The man in the chair deserved no such release. The Carers thought I was a doting relative or a good friend—the way I sat by him day after day. I needed to know he was still breathing. I needed to know he was still suffering. The tubes and wires that pumped nutrients into his body did their job well. He had standing orders to keep his body alive no matter the circumstances—waiting for his mind to be restored. He was the inventor of the original MindMeld, which he aptly called HiveMind. He was fully aware of its destructive potential from the very beginning. His fingers twitched on the chair and a nearly inaudible groan escaped his lips.

The upload was a simple one, started at the beginning of my visit when I activated the MindDrive in my purse. Caleb is gone; the memory we used to share is no longer coherent. But the new memories I gave to the man in the chair were clear. I’d searched for the most excruciating sensations for years. I had burned, drowned, been torn to pieces, and suffocated. I had felt every way there was to die and none of them hurt as badly as watching the life fade from Caleb’s eyes. As I left the room, I knew the upload was successful. From the sound of his screams, he was living out the hell I’d created just for him.

*”The memory we used to share is no longer coherent”

An Ode to Apple and Microsoft, in the Tradition of Romeo and Juliet

Two companies, both alike in dignity,

In fair Silicon Valley where we lay our scene,

From ancient grudge break to new mutiny,

Where different operating systems make people want to scream.

From forth the grinding gears of these two foes

A pair of star-crossed softwares take your files;

Whose misadventured piteous overthrows,

Do with their glitches bury your smiles.

The fearful passage of their glitch-marked love,

And the continuance of their consumers’ rage,

Which, but competition’s end nought could remove,

Is now the endless traffic of life’s stage.

The which if you with patient ears attend,

A customer service rep in the middle of nowhere shall strive to mend.


This is dedicated to my sister, R, without whose Google Chat conversations, this never would have been written.

*It’s not in Iambic Pentameter. Take it up with my legal counsel, the firm of Rosencrantz and Guildenstern*

Thursday Thoughts on Social Media

Social media can be very tricky. Those of us that use it in its various forms want our ideas/thoughts/photos/rants to be read and sometimes there is the safety of anonymity. But what happens when everything becomes linked? Your Facebook friends are your Twitter followers and also read your blog, your grandmother is friends with you on Facebook and your friends’ parents are your “connections” on LinkedIn. You follow high school teachers on Pinterest and some kid you sat next to in Driver’s Ed follows you on Instagram. Thinking about things like this makes me realize how big the generation gap has become. When we try to explain Instagram to our parents: “Well… It’s like Twitter…but with pictures. Get it?” I’m fairly certain that my Mom thinks Pinterest is just my way of feeding my unrealistic imagination/expectations of what the future might hold.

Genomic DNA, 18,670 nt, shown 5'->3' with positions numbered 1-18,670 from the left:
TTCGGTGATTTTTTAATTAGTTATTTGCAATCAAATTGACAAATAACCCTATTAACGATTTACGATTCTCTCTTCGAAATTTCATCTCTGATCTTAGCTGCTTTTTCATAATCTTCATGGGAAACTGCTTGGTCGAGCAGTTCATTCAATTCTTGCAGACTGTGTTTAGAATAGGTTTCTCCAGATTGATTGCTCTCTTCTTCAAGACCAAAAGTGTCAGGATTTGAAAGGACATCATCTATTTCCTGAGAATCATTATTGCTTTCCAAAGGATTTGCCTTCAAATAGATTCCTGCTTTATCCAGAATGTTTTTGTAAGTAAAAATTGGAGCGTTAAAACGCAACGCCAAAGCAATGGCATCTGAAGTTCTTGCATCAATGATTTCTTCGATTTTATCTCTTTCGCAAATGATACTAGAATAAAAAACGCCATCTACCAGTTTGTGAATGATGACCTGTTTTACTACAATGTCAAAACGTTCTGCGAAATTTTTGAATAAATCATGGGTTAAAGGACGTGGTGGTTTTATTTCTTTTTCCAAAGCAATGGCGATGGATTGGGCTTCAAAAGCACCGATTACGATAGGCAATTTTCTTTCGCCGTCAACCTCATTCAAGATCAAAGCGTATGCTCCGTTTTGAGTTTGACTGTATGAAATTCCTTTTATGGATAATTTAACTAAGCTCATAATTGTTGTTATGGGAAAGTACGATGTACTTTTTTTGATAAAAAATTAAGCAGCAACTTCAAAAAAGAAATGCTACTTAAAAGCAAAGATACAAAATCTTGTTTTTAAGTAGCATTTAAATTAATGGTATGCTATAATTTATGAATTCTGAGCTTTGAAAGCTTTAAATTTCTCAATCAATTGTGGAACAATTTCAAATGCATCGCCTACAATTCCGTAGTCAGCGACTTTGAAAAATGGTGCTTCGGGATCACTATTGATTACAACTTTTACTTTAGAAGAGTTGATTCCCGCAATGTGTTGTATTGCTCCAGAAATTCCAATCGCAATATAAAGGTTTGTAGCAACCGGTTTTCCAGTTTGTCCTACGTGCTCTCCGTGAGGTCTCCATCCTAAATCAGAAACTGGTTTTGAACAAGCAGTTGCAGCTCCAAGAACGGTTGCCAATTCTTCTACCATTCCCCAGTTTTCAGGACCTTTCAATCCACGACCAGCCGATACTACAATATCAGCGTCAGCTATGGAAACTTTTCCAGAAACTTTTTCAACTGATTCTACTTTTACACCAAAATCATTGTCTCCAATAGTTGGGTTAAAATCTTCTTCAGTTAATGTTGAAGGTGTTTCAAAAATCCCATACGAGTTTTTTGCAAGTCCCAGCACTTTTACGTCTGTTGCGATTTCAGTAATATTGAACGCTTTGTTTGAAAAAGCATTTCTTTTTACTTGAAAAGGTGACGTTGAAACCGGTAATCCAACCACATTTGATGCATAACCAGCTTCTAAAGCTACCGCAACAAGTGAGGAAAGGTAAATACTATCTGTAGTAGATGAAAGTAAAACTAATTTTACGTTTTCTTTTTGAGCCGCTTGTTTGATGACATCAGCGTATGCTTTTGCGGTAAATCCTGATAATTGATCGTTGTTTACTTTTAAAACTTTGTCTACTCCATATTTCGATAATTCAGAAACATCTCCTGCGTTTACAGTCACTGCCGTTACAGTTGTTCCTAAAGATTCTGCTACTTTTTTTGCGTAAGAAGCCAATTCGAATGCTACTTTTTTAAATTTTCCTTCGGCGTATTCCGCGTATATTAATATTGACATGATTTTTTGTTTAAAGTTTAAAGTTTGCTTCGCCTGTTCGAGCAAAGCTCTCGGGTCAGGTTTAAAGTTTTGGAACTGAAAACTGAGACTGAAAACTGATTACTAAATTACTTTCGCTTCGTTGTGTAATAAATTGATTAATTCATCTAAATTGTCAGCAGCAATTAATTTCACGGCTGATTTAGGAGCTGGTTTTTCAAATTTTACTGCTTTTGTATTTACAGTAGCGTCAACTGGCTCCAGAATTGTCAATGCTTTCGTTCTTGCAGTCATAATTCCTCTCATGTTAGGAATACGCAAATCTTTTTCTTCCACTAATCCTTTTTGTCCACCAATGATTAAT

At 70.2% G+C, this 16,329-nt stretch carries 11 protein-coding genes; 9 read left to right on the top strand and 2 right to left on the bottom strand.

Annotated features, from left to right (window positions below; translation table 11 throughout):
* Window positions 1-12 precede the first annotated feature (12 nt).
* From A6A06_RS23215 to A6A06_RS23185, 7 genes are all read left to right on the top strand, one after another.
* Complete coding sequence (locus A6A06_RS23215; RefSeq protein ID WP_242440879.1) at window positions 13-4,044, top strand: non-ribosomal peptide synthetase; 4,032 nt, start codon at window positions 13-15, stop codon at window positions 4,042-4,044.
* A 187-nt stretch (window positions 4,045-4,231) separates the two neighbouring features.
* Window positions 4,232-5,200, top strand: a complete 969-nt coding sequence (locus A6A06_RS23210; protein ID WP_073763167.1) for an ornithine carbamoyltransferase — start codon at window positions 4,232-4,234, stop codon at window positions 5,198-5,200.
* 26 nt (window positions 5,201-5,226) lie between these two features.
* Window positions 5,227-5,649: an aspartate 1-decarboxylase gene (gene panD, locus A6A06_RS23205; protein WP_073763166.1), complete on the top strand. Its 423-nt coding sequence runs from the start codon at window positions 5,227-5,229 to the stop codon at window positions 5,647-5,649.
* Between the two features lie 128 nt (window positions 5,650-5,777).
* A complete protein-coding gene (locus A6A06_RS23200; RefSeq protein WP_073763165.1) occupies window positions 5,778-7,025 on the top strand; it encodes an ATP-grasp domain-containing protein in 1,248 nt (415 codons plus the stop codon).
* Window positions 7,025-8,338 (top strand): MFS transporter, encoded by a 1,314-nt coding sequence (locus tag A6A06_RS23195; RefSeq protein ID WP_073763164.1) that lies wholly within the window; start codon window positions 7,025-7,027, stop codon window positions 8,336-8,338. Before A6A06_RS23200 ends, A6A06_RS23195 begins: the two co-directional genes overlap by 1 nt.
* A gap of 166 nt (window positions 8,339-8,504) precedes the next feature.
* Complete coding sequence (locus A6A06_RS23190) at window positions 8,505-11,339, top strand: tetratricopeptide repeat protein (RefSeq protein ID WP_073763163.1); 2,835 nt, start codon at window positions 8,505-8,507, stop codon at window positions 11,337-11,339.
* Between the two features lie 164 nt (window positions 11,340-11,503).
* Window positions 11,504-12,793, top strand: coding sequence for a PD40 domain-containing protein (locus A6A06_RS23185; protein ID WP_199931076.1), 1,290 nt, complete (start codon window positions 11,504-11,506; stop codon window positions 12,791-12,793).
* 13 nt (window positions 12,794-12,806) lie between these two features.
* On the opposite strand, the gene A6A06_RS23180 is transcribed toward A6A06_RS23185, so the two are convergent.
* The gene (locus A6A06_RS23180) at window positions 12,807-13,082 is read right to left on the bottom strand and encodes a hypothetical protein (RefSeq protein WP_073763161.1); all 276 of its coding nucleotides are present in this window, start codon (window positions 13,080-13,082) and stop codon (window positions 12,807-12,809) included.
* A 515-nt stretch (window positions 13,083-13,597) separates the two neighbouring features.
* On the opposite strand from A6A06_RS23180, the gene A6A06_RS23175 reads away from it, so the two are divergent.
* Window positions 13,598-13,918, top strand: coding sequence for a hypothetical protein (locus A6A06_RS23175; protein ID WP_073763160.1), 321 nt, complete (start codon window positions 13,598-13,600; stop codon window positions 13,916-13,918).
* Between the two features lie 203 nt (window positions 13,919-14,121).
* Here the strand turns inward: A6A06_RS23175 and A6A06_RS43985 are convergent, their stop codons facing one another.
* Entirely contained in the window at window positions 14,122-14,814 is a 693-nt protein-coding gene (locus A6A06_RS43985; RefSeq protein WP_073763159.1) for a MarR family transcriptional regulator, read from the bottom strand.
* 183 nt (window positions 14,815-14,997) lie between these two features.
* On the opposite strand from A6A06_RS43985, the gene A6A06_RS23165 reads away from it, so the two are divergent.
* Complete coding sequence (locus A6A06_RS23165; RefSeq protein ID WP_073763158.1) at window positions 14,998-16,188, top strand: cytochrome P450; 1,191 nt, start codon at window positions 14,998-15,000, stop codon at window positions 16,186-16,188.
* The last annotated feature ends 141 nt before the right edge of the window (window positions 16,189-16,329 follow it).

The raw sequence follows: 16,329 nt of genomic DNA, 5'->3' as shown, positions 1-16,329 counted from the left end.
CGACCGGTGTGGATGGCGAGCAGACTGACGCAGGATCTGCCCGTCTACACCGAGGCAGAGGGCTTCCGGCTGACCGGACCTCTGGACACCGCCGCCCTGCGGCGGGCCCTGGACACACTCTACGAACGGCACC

I don’t know what it is about our generation that makes us want to share EVERYTHING we do or think with the world, whether it is some sick voyeuristic need to know what others are doing, or a desire for attention or whether it is an effort to connect to people in a world where everything has become so automated and  impersonal. It is strange to be someone who enjoys Pinterest, Twitter, and Instagram–the mindless, time-consuming Internet black holes–and someone who also thoroughly enjoys the meaningless chats I have with the cashiers at the grocery store or at a boutique.

I think the danger in becoming engrossed in social media exists when electronic interaction takes over our need and desire for real, human interaction.There is also the danger in feeding the collective ego of a generation who already considers ourselves to be entitled and destined for success. Maybe it was our parents telling us to dream big or all those little league teams giving trophies to EVERYONE. Maybe it was the fact that Barbie could be a housewife, a doctor, AND an astronaut all a change of clothes and some ridiculous stiletto heels (what astronaut wears silver pumps??). Maybe it’s just that we grew up (until now) in a time of prosperity, so far removed from the Great Depression and the World Wars that we couldn’t help but be optimistic about our futures. I don’t pretend to have any of those answers.

Which, perhaps, is another reason we cling to the connections that we gain through social media, through the immediate gratification of information that exists right at our fingertips. If we don’t have the answer or even AN answer, maybe someone else will. Although based on the grammar and spelling contained in many of the Twitter/Pinterest/Facebook posts I see, I highly doubt it. People who lack the ability to use the correct forms of there/their/they’re cannot possibly have the answers to the deep existential questions our generation seems so determined to unravel. Maybe I’ll just Tweet some good song lyrics and Pin an inspiring quote. That’ll solve everything. Right?